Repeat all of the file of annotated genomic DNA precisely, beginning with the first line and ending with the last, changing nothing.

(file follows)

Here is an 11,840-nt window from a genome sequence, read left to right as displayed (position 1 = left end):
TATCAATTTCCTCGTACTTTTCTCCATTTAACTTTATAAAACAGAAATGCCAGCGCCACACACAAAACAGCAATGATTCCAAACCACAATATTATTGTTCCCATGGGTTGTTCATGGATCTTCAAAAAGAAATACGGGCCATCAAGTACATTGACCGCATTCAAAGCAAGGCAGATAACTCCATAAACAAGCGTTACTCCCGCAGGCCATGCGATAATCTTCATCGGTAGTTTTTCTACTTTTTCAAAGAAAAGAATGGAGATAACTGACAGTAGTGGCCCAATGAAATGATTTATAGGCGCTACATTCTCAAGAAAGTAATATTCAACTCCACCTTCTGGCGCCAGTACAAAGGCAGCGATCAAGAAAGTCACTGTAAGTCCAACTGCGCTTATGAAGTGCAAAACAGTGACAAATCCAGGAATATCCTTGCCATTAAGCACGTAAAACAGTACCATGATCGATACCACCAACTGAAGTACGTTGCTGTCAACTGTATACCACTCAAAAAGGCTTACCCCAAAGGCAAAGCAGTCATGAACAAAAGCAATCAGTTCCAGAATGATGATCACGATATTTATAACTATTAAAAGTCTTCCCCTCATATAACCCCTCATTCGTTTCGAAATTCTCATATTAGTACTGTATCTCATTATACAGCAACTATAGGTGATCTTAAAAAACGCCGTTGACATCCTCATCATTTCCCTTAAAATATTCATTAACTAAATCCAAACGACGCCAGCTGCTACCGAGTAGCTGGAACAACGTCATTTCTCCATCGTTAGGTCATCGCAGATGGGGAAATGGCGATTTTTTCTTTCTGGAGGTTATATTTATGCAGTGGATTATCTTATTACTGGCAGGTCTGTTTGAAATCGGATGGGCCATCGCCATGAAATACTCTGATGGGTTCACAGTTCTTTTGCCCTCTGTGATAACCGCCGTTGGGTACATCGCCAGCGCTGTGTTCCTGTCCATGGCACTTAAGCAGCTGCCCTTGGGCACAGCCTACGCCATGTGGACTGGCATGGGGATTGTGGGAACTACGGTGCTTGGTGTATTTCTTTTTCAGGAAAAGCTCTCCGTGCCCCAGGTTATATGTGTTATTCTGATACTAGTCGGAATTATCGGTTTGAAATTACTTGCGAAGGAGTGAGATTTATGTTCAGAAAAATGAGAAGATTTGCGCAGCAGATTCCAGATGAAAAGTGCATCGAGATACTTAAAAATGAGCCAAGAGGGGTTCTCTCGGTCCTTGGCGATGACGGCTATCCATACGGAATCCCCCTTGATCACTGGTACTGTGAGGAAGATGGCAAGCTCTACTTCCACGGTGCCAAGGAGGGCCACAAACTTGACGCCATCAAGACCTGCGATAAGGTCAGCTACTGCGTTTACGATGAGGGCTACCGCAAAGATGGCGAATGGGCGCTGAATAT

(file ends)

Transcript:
Here is an 11,840-nt window from a genome sequence, read left to right as displayed (position 1 = left end):
TATCAATTTCCTCGTACTTTTCTCCATTTAACTTTATAAAACAGAAATGCCAGCGCCACACACAAAACAGCAATGATTCCAAACCACAATATTATTGTTCCCATGGGTTGTTCATGGATCTTCAAAAAGAAATACGGGCCATCAAGTACATTGACCGCATTCAAAGCAAGGCAGATAACTCCATAAACAAGCGTTACTCCCGCAGGCCATGCGATAATCTTCATCGGTAGTTTTTCTACTTTTTCAAAGAAAAGAATGGAGATAACTGACAGTAGTGGCCCAATGAAATGATTTATAGGCGCTACATTCTCAAGAAAGTAATATTCAACTCCACCTTCTGGCGCCAGTACAAAGGCAGCGATCAAGAAAGTCACTGTAAGTCCAACTGCGCTTATGAAGTGCAAAACAGTGACAAATCCAGGAATATCCTTGCCATTAAGCACGTAAAACAGTACCATGATCGATACCACCAACTGAAGTACGTTGCTGTCAACTGTATACCACTCAAAAAGGCTTACCCCAAAGGCAAAGCAGTCATGAACAAAAGCAATCAGTTCCAGAATGATGATCACGATATTTATAACTATTAAAAGTCTTCCCCTCATATAACCCCTCATTCGTTTCGAAATTCTCATATTAGTACTGTATCTCATTATACAGCAACTATAGGTGATCTTAAAAAACGCCGTTGACATCCTCATCATTTCCCTTAAAATATTCATTAACTAAATCCAAACGACGCCAGCTGCTACCGAGTAGCTGGAACAACGTCATTTCTCCATCGTTAGGTCATCGCAGATGGGGAAATGGCGATTTTTTCTTTCTGGAGGTTATATTTATGCAGTGGATTATCTTATTACTGGCAGGTCTGTTTGAAATCGGATGGGCCATCGCCATGAAATACTCTGATGGGTTCACAGTTCTTTTGCCCTCTGTGATAACCGCCGTTGGGTACATCGCCAGCGCTGTGTTCCTGTCCATGGCACTTAAGCAGCTGCCCTTGGGCACAGCCTACGCCATGTGGACTGGCATGGGGATTGTGGGAACTACGGTGCTTGGTGTATTTCTTTTTCAGGAAAAGCTCTCCGTGCCCCAGGTTATATGTGTTATTCTGATACTAGTCGGAATTATCGGTTTGAAATTACTTGCGAAGGAGTGAGATTTATGTTCAGAAAAATGAGAAGATTTGCGCAGCAGATTCCAGATGAAAAGTGCATCGAGATACTTAAAAATGAGCCAAGAGGGGTTCTCTCGGTCCTTGGCGATGACGGCTATCCATACGGAATCCCCCTTGATCACTGGTACTGTGAGGAAGATGGCAAGCTCTACTTCCACGGTGCCAAGGAGGGCCACAAACTTGACGCCATCAAGACCTGCGATAAGGTCAGCTACTGCGTTTACGATGAGGGCTACCGCAAAGATGGCGAATGGGCGCTGAATAT